The California State University (CSU) Chancellor’s Office approved Cal Poly’s request to enact the Student Success Fee on March 16, ending months of planning and outreach over the tuition increase.
Cal Poly President Jeffrey Armstrong announced the approval of the quarterly fee in a campus-wide email to students. On March 5, he submitted a fee proposal to CSU Chancellor Charles Reed, who then sent the necessary documents to move forward with the fee to Armstrong’s office the morning of March 16.
“(The chancellor) complimented the campus on the wide discussions we had,” Armstrong said. “And the fact we did the referendum and the consultative process.”
The chancellor’s letter to Armstrong’s office called the Student Success Fee a “commendable plan consistent with the CSU’s graduation initiative.”
The Student Success Fee, which will take effect this fall, will add $260 to Cal Poly tuition by Fall 2014. It will be phased in over two years, beginning at $160 per quarter before increasing to $210 in Fall 2013.
Students approved the fee in an advisory vote to the president late last month. Of the 7,600 students who voted, 57 percent favored implementing the fee.
Armstrong said he was supportive of the tuition increase before the vote, but his views were confirmed by the student referendum.
“If I thought it was fundamentally a bad idea, I wouldn’t have let all the discussion go on,” he said.
In his email, Armstrong called the students’ approval of the fee a “statement of (students’) trust in Cal Poly.” He said he plans to keep students’ confidence by working to ensure the money brought in by the fee is targeted to areas that need funding most.
“What really hangs on me is the importance of trust,” he said. “I feel like we’ve earned the trust, and now I plan to keep it.”
Armstrong and other administrators concluded meetings Monday afternoon to decide on a plan to determine who will be on the committee that decides exactly where the money from the Student Success Fee will go.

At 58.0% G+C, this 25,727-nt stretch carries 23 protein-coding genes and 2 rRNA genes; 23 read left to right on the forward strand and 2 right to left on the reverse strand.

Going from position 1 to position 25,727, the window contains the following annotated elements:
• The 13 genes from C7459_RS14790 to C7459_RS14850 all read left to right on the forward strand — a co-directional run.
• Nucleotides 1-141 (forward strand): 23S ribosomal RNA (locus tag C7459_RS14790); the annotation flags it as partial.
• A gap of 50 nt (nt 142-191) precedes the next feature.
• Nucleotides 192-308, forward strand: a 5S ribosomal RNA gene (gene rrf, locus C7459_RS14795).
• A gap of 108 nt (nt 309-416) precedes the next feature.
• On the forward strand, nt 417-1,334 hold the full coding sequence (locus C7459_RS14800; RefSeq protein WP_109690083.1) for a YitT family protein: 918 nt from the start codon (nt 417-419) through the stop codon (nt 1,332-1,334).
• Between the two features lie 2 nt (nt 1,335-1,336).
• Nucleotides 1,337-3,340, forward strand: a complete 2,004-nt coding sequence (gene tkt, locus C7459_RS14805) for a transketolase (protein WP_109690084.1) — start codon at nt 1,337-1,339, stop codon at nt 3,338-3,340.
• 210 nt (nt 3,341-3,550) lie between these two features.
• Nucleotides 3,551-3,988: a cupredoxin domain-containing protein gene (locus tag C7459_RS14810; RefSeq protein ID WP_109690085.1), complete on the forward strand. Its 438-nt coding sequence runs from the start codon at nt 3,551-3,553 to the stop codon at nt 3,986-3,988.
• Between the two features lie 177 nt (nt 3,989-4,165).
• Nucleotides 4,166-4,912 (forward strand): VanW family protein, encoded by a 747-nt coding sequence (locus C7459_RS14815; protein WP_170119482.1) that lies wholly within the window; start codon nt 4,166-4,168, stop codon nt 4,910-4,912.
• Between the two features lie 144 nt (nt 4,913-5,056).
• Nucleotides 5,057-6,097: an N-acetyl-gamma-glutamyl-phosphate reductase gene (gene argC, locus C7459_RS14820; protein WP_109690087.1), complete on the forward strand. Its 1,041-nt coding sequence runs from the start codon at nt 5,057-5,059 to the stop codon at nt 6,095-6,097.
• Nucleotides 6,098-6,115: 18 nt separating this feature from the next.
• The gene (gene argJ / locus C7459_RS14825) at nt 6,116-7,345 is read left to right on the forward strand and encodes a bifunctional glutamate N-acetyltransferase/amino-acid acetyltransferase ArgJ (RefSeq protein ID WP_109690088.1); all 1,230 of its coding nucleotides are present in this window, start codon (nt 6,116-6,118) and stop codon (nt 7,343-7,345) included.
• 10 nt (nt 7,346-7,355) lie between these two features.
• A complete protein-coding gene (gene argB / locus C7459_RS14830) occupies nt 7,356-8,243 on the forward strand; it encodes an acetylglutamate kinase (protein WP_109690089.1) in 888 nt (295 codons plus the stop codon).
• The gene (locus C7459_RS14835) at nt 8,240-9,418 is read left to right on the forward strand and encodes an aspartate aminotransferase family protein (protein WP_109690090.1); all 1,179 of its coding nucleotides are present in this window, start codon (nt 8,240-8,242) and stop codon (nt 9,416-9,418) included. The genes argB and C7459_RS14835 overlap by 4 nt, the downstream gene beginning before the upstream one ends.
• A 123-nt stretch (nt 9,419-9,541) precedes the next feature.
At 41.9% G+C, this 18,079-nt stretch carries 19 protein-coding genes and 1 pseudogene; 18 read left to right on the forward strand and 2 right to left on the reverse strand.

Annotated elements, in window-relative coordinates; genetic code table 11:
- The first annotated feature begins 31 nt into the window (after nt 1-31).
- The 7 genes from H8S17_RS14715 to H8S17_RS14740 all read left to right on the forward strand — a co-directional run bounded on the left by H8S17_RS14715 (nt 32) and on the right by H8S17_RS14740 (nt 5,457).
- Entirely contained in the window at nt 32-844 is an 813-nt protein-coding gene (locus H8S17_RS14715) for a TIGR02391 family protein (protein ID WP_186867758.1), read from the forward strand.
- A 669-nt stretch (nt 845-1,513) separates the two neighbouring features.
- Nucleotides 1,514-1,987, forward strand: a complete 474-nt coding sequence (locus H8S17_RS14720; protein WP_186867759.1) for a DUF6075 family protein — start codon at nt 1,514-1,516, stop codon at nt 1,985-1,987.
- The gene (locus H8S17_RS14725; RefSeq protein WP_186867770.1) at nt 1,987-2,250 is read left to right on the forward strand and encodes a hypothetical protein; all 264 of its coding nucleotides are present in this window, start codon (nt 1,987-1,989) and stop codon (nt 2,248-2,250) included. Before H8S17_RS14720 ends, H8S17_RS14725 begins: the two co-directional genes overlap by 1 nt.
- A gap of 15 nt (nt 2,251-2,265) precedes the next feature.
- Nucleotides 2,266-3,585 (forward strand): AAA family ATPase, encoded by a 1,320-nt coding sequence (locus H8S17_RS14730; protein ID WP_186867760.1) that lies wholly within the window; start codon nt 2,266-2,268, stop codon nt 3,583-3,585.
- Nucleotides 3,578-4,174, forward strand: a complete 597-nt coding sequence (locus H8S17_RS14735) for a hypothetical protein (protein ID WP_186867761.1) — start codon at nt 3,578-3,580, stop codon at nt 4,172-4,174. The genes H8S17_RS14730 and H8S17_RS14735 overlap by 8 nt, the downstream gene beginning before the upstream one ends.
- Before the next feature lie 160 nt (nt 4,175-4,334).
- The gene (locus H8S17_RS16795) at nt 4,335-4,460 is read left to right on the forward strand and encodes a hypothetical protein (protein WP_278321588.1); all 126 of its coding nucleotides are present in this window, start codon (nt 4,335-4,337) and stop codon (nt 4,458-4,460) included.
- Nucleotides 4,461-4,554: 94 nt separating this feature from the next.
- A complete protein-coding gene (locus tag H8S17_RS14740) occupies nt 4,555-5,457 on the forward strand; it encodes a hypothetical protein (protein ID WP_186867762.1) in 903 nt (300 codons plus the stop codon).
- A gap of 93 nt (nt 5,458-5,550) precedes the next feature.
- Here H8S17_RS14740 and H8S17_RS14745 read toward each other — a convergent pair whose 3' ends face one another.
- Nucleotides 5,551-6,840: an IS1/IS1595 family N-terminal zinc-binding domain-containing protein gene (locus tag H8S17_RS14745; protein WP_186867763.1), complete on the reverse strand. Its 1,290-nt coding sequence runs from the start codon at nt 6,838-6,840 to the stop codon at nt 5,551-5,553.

Armstrong said the committee will be made up of 11 representatives; seven of which are students. Six of those individuals will be student-elected members of the ASI Board of Directors, one from each college.
According to Armstrong, members will be selected later this quarter and will be approved by him to serve on the committee.
One of Armstrong’s main goals is to keep the students of Cal Poly in the know as much as possible when making decisions about the Student Success Fee.
“Whatever we do, it will be done very openly and transparently,” Armstrong said.
In a vote conducted through the Cal Poly portal alongside the advisory referendum, students indicated their thoughts on where the Student Success Fee money should be spent. The vote found the top priorities are access to classes and labs and additional focus on Learn By Doing programs.
Associated Students, Inc. (ASI) president and political science senior Kiyana Tabrizi will co-chair the committee with Vice President of Administration and Finance Larry Kelley.
Tabrizi said student members of the committee will be ASI representatives and will reach out to student groups in order to determine financial priorities.
“I’m excited for ASI to see outreach to students and learn about different priorities and new problems we can work on in the future,” she said.
Cal Poly administrators expect the money to be allocated by the end of spring quarter for the next academic year. Tabrizi said the new ASI president, who students will elect in late April, will take an active role on the Student Success Fee committee, and will be the next co-chair after Tabrizi graduates.
“They (the student representatives) are representing students, so I am going to expect them to think for the broader student population.” Armstrong said.
Tabrizi said the incoming ASI president will be caught up with what has already been done when he or she takes office.
“It’s always this natural transition process we do every year, so we don’t have to reinvent the wheel,” Tabrizi said.
Armstrong said he wants to begin work quickly to select members for the committee that will establish a budget for the Student Success Fee.
“We want this committee to be like a biological organism: living,” Armstrong said.